Massachusetts last Thursday took aim at two players in the small but potentially vast arena of crowd funding, which lets small private companies sell equity directly to investors.
Commonwealth Secretary William Galvin filed fraud charges against two out-of-state oil and gas operations in connection with their sale of unregistered securities to Massachusetts investors. In one, Prodigy Oil and Gas LLC allegedly employed a cold-caller who had been found guilty of theft.
According to the complaint, Prodigy principal Shawn Bartholomae was subject to three state securities regulatory actions and two criminal charges.
Prodigy allegedly sold at least $464,000 in unregistered securities to one Massachusetts investor, according to the complaint.
Fraud charges against Synergy Oil LLC and two of its executives allegedly involve the sale of $35,000 in unregistered securities to two investors.
Both companies, along with their officers and directors, were subject to securities orders in other states revoking their use of private-placement exemptions, according to a statement from Mr. Galvin's office.
The attorney for Prodigy Oil and Gas, Dan Waller, said that the fraud charges were unfounded.
“Certain of the disclosures that the state said were not, were in fact disclosed. And the disclosures about which the state complained were not required to be disclosed under applicable law,” Mr. Waller said.
“The state of Massachusetts never contacted Prodigy or Mr. Bartholomae” before filing its complaint, Mr. Waller said.
Brian McNiff, a spokes-man for the secretary of the commonwealth, declined to comment.
Robert Falco, an executive with Synergy Oil, didn't return a call seeking comment.
Crowd funding was en-shrined this year in the Jumpstart Our Business Startups Act. A crowd-funding equity raise can have an unlimited number of investors but is capped at $1 million.
State securities regulators were against the measure and petitioned Congress not to sign off on the legislation. They think that the law was essentially opening a door for those with a history of defrauding investors.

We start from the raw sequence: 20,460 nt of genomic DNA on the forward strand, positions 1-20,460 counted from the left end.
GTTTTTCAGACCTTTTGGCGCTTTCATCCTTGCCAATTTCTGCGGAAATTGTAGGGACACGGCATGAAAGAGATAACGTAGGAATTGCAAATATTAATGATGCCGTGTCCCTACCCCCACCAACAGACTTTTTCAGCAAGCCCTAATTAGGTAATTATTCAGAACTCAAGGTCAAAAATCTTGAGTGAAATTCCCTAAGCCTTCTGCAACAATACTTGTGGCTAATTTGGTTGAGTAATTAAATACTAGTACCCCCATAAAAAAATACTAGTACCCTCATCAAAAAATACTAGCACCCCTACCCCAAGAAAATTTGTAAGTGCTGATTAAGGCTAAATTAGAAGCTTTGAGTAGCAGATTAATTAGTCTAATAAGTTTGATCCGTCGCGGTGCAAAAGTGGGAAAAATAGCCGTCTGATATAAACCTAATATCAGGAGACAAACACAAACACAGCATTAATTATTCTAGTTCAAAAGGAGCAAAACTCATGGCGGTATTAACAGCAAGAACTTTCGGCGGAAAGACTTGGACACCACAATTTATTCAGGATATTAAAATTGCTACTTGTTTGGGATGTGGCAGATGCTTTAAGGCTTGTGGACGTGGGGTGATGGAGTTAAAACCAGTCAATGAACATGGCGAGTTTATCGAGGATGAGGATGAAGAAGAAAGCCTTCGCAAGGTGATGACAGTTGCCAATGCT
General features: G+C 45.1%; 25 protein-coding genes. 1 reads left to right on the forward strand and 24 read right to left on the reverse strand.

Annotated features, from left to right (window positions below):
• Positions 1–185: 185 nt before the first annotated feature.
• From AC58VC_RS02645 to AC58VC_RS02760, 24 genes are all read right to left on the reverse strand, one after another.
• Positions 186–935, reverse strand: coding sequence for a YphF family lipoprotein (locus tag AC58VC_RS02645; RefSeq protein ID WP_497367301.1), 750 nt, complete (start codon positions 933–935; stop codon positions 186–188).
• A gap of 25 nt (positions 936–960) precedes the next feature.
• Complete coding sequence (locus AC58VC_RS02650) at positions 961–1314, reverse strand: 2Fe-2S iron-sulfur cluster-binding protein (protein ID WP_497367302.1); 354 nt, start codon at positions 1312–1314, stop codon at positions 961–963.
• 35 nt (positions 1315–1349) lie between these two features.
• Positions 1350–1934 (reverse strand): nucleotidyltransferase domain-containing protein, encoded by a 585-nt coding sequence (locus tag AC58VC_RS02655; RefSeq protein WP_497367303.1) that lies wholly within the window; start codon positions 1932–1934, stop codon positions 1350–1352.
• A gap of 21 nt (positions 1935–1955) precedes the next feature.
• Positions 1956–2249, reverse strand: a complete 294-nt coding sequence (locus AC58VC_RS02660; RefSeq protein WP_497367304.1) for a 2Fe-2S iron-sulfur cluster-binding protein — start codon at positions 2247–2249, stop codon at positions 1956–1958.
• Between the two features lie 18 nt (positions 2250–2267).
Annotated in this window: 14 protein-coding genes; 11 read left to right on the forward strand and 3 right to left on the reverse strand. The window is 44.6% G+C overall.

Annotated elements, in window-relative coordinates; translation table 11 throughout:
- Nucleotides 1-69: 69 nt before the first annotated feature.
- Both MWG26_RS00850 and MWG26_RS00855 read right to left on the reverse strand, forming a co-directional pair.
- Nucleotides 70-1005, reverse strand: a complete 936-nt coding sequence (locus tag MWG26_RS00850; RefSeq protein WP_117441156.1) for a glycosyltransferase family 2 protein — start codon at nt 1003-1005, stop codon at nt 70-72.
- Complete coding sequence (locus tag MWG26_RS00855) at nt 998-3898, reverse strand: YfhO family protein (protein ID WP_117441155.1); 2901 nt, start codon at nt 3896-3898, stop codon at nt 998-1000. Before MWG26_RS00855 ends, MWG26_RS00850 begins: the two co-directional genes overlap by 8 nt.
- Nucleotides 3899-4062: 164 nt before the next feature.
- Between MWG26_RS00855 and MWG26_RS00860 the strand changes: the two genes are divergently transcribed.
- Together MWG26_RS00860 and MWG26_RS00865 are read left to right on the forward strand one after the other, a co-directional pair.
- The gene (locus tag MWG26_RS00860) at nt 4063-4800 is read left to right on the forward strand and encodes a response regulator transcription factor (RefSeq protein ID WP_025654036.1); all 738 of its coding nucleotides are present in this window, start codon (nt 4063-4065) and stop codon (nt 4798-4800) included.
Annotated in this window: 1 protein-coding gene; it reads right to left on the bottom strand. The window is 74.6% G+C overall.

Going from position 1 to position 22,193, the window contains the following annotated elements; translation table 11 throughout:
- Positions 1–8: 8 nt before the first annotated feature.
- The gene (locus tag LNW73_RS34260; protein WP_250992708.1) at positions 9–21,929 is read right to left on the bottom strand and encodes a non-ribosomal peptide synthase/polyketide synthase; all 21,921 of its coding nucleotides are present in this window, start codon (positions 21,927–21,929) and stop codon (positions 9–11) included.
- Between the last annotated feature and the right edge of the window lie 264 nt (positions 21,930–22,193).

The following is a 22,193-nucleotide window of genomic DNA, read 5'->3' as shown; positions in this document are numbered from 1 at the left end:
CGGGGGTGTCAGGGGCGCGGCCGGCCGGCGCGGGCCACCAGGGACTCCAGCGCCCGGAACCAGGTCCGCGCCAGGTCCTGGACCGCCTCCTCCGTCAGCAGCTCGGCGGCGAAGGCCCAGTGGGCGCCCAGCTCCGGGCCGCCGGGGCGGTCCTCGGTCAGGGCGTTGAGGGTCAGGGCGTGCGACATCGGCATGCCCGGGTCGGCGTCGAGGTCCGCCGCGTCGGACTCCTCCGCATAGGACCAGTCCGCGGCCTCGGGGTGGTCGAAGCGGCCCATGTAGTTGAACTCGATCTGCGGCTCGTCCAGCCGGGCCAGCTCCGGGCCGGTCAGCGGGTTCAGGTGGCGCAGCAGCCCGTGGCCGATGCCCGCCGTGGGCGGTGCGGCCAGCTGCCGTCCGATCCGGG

The Securities and Exchange Commission hasn't written crowd-funding rules.
“I support rules that allow early-stage companies to raise capital more easily,” Mr. Galvin said in a statement. “But I would urge the Securities and Exchange Commission to adopt meaningful and effective "bad actor' rules that will disqualify securities law violators, brokers with revoked licenses and other fraud operators from using these exemptions from the securities registration requirements.”
Meanwhile, the North American Securities Administrators Association said last Wednesday that it had found an explosion in the registration of crowd-funding websites.
“An analysis of Internet domain names by state and Canadian securities regulators found nearly 8,800 domains with "crowdfunding' in their name as of Nov. 30, up from fewer than 900 at the beginning of the year,” NASAA said in a statement.
“Of these websites, about 2,000 contained content, more than 3,700 had no content and more than 3,000 appeared to be "parked' and serving as placeholders to reserve a domain name for later use or sale. Of the domains with "crowdfunding' in their name, about 6,800 have appeared since April 2012, when the JOBS Act was signed into law,” NASAA said.
When crowd funding does go live, it must take place on SEC-registered websites, noted Sherwood Neiss, principal of Crowdfund Capital Advisors LLC. He added that it requires a crowd, not just one or two people as in the cases filed by Massachusetts.
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